Carroll, though not a “framer” of the Constitution, provided the sole Catholic signature on the Declaration of Independence.

I was thoroughly surprised that when delving in to the early religious history of the United States I found freedom of religion was not immediate. Throughout most of the American colonies, Catholics were not granted the same rights as other Christians. Even in the heavily Catholic state of Maryland, Catholics including Carroll were barred from holding political offices, practicing law, and even voting! These laws proceeded from a 1704 act meant to “prevent the growth of Popery in this Province.”

Most concerningly, the act banned proselytizing, Catholic baptisms of new converts, and even Mass itself. Luckily, most of these horrifying laws were eliminated by the middle of the century. This all strikes a much different historical chord than what I imagined, since I believed that America was founded on the principle of religious freedom and hence free of religious persecution.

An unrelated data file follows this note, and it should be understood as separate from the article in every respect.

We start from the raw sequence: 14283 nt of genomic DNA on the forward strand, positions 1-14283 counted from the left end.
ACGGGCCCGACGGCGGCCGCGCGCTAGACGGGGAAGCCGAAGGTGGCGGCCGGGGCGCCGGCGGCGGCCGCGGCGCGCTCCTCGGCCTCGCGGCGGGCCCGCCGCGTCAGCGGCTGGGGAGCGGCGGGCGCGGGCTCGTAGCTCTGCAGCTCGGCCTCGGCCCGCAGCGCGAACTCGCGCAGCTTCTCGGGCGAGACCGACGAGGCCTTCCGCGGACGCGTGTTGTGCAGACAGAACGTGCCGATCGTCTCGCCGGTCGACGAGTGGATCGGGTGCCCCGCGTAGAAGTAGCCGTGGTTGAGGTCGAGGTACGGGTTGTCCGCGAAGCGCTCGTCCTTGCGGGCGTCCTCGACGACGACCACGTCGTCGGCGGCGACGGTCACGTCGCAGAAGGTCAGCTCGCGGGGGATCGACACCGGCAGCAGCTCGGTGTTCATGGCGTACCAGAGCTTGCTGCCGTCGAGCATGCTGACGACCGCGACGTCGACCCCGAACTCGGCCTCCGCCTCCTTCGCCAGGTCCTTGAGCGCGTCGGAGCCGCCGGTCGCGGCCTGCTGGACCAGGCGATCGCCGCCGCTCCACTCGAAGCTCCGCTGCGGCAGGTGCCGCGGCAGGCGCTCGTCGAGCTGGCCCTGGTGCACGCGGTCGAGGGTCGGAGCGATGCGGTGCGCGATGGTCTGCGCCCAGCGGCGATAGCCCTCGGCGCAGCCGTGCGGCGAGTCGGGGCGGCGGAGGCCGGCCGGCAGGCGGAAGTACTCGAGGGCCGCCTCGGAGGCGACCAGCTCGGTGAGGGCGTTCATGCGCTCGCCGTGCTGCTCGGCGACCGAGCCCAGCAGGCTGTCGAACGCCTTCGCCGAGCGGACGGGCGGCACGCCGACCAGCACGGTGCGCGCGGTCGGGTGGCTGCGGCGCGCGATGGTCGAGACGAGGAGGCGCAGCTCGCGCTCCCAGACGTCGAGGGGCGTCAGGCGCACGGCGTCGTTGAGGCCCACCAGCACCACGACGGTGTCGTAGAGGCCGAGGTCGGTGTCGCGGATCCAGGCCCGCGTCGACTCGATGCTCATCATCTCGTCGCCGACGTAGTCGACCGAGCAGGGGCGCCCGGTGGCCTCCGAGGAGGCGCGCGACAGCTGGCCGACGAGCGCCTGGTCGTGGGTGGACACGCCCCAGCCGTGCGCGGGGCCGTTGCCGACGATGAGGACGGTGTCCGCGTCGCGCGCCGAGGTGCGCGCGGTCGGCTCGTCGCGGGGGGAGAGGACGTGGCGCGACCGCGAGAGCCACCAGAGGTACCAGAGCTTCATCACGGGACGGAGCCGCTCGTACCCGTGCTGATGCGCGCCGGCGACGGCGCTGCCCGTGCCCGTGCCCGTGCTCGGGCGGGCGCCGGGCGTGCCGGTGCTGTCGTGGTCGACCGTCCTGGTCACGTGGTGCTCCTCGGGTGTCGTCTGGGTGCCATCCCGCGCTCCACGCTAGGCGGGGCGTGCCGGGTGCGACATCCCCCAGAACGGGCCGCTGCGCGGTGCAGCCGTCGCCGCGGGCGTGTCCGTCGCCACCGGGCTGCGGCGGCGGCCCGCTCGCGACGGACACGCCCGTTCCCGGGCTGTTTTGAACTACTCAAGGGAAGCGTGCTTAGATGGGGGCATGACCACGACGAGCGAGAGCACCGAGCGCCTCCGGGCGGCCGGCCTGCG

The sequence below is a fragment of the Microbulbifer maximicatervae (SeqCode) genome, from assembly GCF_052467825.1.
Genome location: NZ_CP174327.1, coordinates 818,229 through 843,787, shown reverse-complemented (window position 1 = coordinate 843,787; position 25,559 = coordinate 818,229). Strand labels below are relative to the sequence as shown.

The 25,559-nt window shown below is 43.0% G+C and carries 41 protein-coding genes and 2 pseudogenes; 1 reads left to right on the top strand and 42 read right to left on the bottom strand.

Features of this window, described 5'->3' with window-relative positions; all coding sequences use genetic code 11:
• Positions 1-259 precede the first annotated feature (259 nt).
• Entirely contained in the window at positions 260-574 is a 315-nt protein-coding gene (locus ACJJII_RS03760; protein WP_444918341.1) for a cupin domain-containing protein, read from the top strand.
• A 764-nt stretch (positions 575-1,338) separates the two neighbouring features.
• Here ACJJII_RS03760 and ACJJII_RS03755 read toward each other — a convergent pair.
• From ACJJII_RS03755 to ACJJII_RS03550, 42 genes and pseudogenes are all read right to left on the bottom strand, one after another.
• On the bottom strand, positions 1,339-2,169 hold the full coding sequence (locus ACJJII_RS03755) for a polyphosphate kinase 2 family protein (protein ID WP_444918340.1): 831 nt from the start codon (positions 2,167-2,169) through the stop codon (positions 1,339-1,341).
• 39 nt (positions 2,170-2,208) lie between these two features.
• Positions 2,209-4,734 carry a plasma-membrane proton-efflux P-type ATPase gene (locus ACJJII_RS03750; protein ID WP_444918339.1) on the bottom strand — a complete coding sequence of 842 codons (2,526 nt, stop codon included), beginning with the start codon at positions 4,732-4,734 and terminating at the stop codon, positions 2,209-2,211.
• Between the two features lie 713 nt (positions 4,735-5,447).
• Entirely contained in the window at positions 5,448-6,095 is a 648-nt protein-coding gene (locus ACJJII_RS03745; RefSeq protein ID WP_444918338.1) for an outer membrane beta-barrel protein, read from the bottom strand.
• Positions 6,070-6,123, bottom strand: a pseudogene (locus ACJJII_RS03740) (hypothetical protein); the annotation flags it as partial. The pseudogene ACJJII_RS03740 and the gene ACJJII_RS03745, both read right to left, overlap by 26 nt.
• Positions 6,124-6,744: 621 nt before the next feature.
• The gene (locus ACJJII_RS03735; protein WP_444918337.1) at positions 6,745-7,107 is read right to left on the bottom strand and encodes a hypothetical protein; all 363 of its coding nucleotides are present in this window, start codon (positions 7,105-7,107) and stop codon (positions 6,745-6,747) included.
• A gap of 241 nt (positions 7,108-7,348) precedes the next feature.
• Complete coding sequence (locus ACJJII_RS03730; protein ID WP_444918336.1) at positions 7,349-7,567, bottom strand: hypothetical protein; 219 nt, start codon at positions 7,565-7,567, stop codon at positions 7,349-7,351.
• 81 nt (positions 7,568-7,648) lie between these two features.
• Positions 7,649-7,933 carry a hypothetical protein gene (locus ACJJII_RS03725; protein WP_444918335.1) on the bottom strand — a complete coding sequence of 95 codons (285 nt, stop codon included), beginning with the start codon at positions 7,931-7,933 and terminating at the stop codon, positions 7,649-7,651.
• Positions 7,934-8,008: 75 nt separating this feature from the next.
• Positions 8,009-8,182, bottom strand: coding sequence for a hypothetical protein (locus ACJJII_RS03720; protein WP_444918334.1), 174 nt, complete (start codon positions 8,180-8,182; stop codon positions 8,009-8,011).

Much more about the early Catholic history of Maryland can be found here.

The Curious Signature of Charles Carroll (of Carrollton)